The Commission’s proactive analysis of accounts that contained a modified audit opinion identified a number of issues.
Analysis by the Charity Commission has found that in the year ending 31 December 2016, 97 charities, which have a collective total income of approximately £195 million, filed accounts that included a formally modified audit opinion. This is an auditor’s statement that the accounts are, or could be, materially misstated, perhaps because there were gaps in the evidence that supported the accounts.
The Commission’s proactive analysis of the accounts subject to the modified opinion found that:
- 2 charities received an adverse audit opinion because their auditor concluded that, contrary to the charity’s accounts, the charity was not a going concern
The accounts of 45 charities were not compliant with the Statement of Recommended Practice, for the following reasons:
- 27 charities had incorrectly valued their property and investment assets
- 11 charities hadn’t included pension scheme liabilities in their accounts
- 5 had not prepared group accounts as they were required to do
- 2 charities had incorrectly valued their stock or grant commitments
- There was a lack of evidence in the accounting records of 50 other charities. Of these, 6 were unable to provide adequate evidence that they owned the properties or investments included in their accounts. The deficiencies in the records of 3 charities were so severe that they undermined their entire accounts.
During the analysis, the Commission found that the trustees of several of the charities that had not complied with the SORP stated they did not consider that obtaining professional property or pension liability valuations was a good use of charitable funds. The Commission does not consider this to be an acceptable reason for the charities’ non-compliance.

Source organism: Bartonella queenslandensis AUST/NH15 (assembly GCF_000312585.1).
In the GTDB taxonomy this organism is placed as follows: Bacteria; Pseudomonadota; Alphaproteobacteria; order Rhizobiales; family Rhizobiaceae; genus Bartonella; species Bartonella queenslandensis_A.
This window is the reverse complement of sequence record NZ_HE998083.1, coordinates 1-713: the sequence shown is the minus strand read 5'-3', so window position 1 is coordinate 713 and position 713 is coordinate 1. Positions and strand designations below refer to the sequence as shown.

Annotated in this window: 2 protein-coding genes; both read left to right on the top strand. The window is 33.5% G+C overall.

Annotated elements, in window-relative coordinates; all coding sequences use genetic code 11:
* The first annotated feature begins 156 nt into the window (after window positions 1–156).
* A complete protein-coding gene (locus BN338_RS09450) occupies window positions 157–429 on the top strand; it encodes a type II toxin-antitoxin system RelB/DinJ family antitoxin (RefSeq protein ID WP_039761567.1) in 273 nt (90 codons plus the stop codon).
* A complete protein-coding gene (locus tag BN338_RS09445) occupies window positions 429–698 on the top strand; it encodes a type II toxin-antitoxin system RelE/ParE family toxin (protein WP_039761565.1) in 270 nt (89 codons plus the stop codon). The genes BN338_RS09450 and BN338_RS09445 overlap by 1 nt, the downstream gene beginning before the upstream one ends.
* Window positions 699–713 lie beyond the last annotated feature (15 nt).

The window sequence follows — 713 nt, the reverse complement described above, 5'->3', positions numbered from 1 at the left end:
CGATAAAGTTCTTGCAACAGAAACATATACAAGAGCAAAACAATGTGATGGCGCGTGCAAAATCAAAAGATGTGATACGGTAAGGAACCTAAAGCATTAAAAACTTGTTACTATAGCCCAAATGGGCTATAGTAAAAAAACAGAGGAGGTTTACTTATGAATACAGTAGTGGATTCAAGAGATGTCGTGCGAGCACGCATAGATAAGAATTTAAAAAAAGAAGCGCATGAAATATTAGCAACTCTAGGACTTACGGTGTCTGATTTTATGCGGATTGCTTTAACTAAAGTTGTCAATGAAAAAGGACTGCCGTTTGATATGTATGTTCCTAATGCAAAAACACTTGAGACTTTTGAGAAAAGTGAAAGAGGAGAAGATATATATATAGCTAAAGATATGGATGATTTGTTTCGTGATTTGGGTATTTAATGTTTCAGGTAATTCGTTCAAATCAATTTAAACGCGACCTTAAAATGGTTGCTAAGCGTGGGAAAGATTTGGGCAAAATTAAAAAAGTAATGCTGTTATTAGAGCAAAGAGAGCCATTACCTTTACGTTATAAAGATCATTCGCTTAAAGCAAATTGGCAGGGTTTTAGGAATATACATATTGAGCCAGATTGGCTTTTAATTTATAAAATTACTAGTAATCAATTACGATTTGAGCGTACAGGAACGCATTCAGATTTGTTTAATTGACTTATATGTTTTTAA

After analysing the accounts, the Commission provided regulatory advice and guidance to 36 charities and made it clear that it expected them to take action to address the issues highlighted by their auditors. It also engaged further with 10 charities where the auditor had highlighted serious failings that the Commission was not previously aware of and where it did not appear that the trustees were taking action to address them.
Nigel Davies, Head of Accountancy Services at the Charity Commission said:
We expect trustees to work with their auditors to resolve any issues to do with their accounts and so it is worrying that the accounts of 97 large charities were filed with significant inconsistencies and deficiencies or audit concerns on them. A charity’s accounts must be accurate, transparent and complete to ensure that they don’t misrepresent the charity’s financial circumstances and mislead existing and potential supporters, funders or beneficiaries.
If a charity does receive a modified audit opinion, its trustees need to work with their auditors to resolve any outstanding issues and to ensure that internal financial controls are operating and adequate accounting records are kept. We expect trustees to take compliance with accounting requirements seriously. Trustees should also provide assurance to us and to their supporters that they are taking action to address the concerns identified by their auditors.
The Commission recently introduced a requirement for auditors to report to the appropriate charity regulator when they have given a modified audit opinion as soon as possible. This requirement came into force on 1 May 2017.
The full report is available on GOV.UK.
Notes to editors
- The Charity Commission is the independent regulator of charities in England and Wales. To find out more about our work, see our annual report.
- Search for charities on our online register.
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Published: 12 September 2017
From: The Charity Commission